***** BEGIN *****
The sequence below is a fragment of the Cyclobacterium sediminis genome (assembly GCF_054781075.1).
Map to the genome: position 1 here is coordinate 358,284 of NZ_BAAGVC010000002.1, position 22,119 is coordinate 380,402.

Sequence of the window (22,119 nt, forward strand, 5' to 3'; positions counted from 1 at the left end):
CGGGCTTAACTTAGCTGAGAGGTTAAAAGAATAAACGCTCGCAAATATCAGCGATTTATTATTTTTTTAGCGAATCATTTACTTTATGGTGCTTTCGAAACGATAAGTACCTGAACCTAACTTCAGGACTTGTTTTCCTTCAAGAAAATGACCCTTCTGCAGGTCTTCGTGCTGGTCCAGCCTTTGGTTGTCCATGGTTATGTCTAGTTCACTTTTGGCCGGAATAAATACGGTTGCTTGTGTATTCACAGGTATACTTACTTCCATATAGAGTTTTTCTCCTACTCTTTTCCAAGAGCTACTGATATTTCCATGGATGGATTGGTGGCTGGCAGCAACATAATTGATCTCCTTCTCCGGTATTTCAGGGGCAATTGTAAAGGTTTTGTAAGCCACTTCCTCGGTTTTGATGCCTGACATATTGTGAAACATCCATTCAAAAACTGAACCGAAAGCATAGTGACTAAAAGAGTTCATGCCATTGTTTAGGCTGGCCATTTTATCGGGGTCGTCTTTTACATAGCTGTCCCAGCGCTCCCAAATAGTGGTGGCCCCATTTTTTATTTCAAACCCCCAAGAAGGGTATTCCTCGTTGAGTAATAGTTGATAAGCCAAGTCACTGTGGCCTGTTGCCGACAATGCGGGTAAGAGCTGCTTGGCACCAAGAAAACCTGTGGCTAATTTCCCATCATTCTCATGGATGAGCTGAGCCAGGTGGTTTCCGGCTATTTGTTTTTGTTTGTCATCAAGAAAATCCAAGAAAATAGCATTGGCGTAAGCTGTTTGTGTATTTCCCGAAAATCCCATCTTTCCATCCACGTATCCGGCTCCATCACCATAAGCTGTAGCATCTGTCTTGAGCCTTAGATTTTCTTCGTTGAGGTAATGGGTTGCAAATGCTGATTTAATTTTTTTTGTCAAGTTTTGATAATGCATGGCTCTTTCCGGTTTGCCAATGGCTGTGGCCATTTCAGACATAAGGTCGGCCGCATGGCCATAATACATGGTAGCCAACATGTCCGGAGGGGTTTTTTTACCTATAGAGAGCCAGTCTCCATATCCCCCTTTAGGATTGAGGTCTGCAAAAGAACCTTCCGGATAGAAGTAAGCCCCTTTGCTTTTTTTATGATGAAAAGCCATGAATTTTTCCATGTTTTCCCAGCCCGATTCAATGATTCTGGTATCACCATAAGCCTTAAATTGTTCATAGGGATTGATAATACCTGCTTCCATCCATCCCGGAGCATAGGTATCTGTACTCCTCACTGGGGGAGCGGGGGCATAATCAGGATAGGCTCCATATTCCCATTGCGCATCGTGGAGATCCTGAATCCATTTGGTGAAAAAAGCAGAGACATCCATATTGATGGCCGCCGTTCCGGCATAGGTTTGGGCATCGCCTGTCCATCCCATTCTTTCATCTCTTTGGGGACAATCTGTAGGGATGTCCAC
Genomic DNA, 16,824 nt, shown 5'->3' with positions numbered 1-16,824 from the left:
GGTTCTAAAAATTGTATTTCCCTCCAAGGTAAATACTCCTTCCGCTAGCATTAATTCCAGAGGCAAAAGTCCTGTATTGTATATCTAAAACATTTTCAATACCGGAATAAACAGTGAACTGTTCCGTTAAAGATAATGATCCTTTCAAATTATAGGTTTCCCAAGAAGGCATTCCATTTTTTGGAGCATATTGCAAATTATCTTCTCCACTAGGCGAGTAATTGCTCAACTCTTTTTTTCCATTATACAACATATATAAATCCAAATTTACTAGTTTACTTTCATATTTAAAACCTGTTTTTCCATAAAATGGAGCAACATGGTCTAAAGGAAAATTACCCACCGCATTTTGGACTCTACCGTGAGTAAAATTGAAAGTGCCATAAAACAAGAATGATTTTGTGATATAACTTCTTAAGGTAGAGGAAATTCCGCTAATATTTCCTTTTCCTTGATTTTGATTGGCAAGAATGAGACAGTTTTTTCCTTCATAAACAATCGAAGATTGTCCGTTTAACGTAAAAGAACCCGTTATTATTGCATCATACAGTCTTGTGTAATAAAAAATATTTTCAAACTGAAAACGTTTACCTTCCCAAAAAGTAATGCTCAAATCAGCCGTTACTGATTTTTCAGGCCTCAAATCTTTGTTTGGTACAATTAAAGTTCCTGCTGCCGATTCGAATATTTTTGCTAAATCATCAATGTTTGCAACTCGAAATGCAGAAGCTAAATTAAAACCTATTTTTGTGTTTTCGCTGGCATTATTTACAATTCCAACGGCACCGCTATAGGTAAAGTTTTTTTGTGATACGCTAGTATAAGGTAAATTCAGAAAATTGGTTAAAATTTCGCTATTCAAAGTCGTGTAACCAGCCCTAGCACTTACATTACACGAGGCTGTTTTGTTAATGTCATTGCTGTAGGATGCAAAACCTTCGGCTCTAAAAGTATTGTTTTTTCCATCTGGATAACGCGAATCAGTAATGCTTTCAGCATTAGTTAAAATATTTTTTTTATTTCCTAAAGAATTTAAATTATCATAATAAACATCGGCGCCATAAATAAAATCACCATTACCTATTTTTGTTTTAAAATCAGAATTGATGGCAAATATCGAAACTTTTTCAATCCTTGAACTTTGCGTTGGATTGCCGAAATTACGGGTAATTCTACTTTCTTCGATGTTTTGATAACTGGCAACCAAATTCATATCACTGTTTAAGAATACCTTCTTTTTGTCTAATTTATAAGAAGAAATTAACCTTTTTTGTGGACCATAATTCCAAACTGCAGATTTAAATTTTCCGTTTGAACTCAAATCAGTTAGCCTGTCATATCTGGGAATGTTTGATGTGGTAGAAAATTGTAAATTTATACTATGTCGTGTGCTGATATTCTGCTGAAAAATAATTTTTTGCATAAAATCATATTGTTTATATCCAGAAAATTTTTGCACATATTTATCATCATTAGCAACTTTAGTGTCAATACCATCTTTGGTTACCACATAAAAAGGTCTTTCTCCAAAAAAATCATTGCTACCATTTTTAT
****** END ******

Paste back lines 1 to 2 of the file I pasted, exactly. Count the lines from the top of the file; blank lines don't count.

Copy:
The sequence below is a fragment of the Cyclobacterium sediminis genome (assembly GCF_054781075.1).
Map to the genome: position 1 here is coordinate 358,284 of NZ_BAAGVC010000002.1, position 22,119 is coordinate 380,402.